Rooms began to be specialized according to their use in seventeenth-century France.  The French salle became the modern equivalent of the medieval hall, except that now it was no longer used for cooking or sleeping.  For the first time, these functions were assigned to their own special rooms.
Far out, man—here's the ultimate earth-toned
living room of the 1970s.

In fashionable Georgian homes of the late seventeenth century, the “drawing room” became the major living area. Its name is a corruption of “withdrawing room”—the room where ladies were expected to go while the men smoked cigars and drank brandy at the dinner table.

By the late Georgian period the “parlor” had replaced the drawing room as the main public room, and the drawing room became a less formal space—somewhat like our modern concept of the family room.

Is this the "centrum" of the future?
I sure hope not.
The term “parlor”  survived through Victorian times.  By the end of the nineteenth century, however, there was a growing backlash against the bombastic architecture of the Victorian period. The perceived stuffiness of Victorian ideas fell out of fashion, right down to the room names. The term “parlor” was declared old-fashioned, and the more populist-sounding “living room” succeeded it.

During the last four decades a number of would-be replacements for the living room have been suggested—“great room”, “centrum”, even “parlor” has been exhumed on occasion. My bet is still on “family room”, though, because it’s already familiar.  Anyway, I’d feel dumb saying, “Come on in, Joe, have a seat in the centrum.”

Wednesday, June 1, 2016


So you’re thinking of building an addition in that unused piece of yard. Should you call in an architect?  Maybe.  But before you hire a professional, you may want to do a little legwork first to make sure your idea will comply with local zoning laws. You’ll save time, money, and arguments with the neighbors by ruling out unworkable schemes at the outset.

A typical plot plan. The heavy black lines are property lines.
The dotted lines indicate the setbacks.
First, call your zoning department to find out the setbacks and height limits for your property. Remember, just because you have some empty ground doesn’t mean you can put an addition on it. Every residential property has a setback on each side—an area in which you’re not allowed to build. When requesting zoning information over the phone, give the zoning official your street address or, better yet, your Assessor’s Parcel Number (it’s on your property tax statement).  The zoning officials may require a day or two to return your calls, but be patient. Don't even start thinking about an addition until you have all the setback requirements in hand.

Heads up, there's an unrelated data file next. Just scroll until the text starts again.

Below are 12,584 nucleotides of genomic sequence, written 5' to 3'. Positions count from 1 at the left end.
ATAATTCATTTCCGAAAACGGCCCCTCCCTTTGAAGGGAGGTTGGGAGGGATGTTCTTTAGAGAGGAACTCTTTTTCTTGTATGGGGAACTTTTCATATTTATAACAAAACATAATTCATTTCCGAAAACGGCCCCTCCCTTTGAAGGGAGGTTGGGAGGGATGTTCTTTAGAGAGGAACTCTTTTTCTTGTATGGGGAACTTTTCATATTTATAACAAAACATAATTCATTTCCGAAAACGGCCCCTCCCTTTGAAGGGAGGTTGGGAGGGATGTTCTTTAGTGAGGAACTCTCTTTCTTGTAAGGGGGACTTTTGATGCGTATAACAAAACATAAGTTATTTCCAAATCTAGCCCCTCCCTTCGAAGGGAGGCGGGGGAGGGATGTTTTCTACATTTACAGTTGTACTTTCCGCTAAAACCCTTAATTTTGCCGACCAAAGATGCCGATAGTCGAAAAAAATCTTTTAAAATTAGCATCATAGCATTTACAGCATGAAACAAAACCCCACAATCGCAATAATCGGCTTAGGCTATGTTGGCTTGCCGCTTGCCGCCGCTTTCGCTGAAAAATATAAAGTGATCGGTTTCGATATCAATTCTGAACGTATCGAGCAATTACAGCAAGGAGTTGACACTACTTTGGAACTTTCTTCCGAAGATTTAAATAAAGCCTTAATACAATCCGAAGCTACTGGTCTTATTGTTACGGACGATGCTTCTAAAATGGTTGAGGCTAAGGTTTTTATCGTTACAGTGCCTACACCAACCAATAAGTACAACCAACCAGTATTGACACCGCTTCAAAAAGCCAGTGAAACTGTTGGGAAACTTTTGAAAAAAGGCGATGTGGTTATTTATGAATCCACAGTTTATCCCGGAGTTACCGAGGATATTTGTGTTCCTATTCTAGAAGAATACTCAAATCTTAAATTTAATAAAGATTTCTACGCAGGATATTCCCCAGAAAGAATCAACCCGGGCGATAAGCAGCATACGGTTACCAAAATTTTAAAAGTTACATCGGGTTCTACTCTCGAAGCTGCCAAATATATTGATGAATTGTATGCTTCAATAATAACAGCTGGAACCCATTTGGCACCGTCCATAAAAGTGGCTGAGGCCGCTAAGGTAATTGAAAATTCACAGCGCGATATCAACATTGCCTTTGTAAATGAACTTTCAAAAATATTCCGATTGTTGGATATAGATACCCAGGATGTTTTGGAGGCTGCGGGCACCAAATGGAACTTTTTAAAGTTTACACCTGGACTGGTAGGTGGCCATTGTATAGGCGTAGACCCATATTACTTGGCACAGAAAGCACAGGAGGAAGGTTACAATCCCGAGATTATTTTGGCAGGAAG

A typical city's table of setback requirements.
Every city is different, so don't make any assumptions.
Next, if you have the original blueprints for your house, look for the sheet titled site plan or plot plan—it's usually the first sheet of the drawings. It will show the distance from each side of your house to the property line. If you don’t have the blueprints, you may have received a small 8 1/2” x 11” size plat map with your deed when you purchased the house. The plat map will show the size of your property, although it won’t show the house.  If you can’t find this little map, the Tax Assessor’s office can provide you with a copy for a small fee.

The site plan or plat map will give you the basic dimensions of your property, as well as indicating potential problems. Beware areas with dashed lines labeled R.O.W. (right-of-way), reserve, or easement. These areas may contain public utilities such as sewer lines or overhead power lines, or they may be reserved for future utilities. Even though  you own the property, you usually cannot build on these areas. You can pave or landscape them, but the utility company nevertheless maintains the right to remove anything that’s in their way in order to access them.

Here's the buildable area that remains
on this simple rectangular property. Your existing
house will already have used up most of it;
what's left is where your addition will have to go.
If you’re thinking about a second-story addition, guesstimate the height of the completed addition and make sure it doesn’t exceed the local height limit. Take a look at the neighboring houses: If none of them have second stories, there may be a good reason for it. Height limits generally aren’t a problem, but check anyway. You know that old saw about making assumptions.

After you’ve determined your setbacks and height limits and checked for R.O.W.s, reserves, or easements, subtract these areas from your property. You can do this on paper or by actually measuring from your approximate property lines. What's left is the buildable area.  Don’t be disappointed if there's a lot less room to build than you thought. A good designer or architect can usually work around a tight site, and it’s better to have a realistic idea from the outset rather than wasting a lot of time on an impossible scheme.